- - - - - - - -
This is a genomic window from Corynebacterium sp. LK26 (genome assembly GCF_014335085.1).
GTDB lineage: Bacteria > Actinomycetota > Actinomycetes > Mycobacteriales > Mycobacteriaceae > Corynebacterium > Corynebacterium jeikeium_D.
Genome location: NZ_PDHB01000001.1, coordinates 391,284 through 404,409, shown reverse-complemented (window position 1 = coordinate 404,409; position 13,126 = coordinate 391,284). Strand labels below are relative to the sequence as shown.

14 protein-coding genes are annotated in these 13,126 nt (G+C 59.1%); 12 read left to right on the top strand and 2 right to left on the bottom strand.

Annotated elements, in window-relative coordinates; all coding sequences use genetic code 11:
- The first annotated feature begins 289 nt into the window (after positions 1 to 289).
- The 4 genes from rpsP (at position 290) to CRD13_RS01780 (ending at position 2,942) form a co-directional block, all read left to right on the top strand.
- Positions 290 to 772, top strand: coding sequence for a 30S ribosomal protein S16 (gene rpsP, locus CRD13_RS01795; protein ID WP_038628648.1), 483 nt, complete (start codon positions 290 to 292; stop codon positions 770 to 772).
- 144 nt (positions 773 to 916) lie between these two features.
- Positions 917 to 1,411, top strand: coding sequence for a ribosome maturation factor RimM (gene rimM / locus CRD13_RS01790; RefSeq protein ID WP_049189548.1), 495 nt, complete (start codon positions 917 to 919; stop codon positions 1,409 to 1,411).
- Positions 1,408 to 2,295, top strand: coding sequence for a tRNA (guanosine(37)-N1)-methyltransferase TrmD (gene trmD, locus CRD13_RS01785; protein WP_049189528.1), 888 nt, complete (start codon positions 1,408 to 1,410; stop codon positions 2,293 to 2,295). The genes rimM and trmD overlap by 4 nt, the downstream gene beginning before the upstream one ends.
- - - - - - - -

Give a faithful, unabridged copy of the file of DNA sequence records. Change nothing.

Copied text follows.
This is a genomic window from Corynebacterium sp. LK26 (genome assembly GCF_014335085.1).
GTDB lineage: Bacteria > Actinomycetota > Actinomycetes > Mycobacteriales > Mycobacteriaceae > Corynebacterium > Corynebacterium jeikeium_D.
Genome location: NZ_PDHB01000001.1, coordinates 391,284 through 404,409, shown reverse-complemented (window position 1 = coordinate 404,409; position 13,126 = coordinate 391,284). Strand labels below are relative to the sequence as shown.

14 protein-coding genes are annotated in these 13,126 nt (G+C 59.1%); 12 read left to right on the top strand and 2 right to left on the bottom strand.

Annotated elements, in window-relative coordinates; all coding sequences use genetic code 11:
- The first annotated feature begins 289 nt into the window (after positions 1 to 289).
- The 4 genes from rpsP (at position 290) to CRD13_RS01780 (ending at position 2,942) form a co-directional block, all read left to right on the top strand.
- Positions 290 to 772, top strand: coding sequence for a 30S ribosomal protein S16 (gene rpsP, locus CRD13_RS01795; protein ID WP_038628648.1), 483 nt, complete (start codon positions 290 to 292; stop codon positions 770 to 772).
- 144 nt (positions 773 to 916) lie between these two features.
- Positions 917 to 1,411, top strand: coding sequence for a ribosome maturation factor RimM (gene rimM / locus CRD13_RS01790; RefSeq protein ID WP_049189548.1), 495 nt, complete (start codon positions 917 to 919; stop codon positions 1,409 to 1,411).
- Positions 1,408 to 2,295, top strand: coding sequence for a tRNA (guanosine(37)-N1)-methyltransferase TrmD (gene trmD, locus CRD13_RS01785; protein WP_049189528.1), 888 nt, complete (start codon positions 1,408 to 1,410; stop codon positions 2,293 to 2,295). The genes rimM and trmD overlap by 4 nt, the downstream gene beginning before the upstream one ends.